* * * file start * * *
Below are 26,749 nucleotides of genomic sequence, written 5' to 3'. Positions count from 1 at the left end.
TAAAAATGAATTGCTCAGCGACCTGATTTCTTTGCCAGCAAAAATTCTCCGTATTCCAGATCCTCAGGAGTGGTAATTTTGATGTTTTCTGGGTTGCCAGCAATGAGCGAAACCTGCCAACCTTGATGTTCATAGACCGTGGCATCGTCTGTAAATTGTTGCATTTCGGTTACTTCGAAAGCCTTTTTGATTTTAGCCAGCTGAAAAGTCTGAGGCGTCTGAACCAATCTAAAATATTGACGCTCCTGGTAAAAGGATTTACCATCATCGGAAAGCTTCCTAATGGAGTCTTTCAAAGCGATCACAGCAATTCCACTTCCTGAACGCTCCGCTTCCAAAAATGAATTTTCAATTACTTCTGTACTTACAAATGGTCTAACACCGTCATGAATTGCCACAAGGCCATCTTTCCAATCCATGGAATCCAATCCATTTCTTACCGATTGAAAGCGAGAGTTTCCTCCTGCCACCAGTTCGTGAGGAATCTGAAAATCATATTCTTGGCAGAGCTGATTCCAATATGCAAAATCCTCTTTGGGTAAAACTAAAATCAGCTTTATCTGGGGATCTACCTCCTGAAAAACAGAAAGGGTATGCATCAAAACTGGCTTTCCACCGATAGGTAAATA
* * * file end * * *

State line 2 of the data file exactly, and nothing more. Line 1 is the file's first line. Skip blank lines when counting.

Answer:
TAAAAATGAATTGCTCAGCGACCTGATTTCTTTGCCAGCAAAAATTCTCCGTATTCCAGATCCTCAGGAGTGGTAATTTTGATGTTTTCTGGGTTGCCAGCAATGAGCGAAACCTGCCAACCTTGATGTTCATAGACCGTGGCATCGTCTGTAAATTGTTGCATTTCGGTTACTTCGAAAGCCTTTTTGATTTTAGCCAGCTGAAAAGTCTGAGGCGTCTGAACCAATCTAAAATATTGACGCTCCTGGTAAAAGGATTTACCATCATCGGAAAGCTTCCTAATGGAGTCTTTCAAAGCGATCACAGCAATTCCACTTCCTGAACGCTCCGCTTCCAAAAATGAATTTTCAATTACTTCTGTACTTACAAATGGTCTAACACCGTCATGAATTGCCACAAGGCCATCTTTCCAATCCATGGAATCCAATCCATTTCTTACCGATTGAAAGCGAGAGTTTCCTCCTGCCACCAGTTCGTGAGGAATCTGAAAATCATATTCTTGGCAGAGCTGATTCCAATATGCAAAATCCTCTTTGGGTAAAACTAAAATCAGCTTTATCTGGGGATCTACCTCCTGAAAAACAGAAAGGGTATGCATCAAAACTGGCTTTCCACCGATAGGTAAATA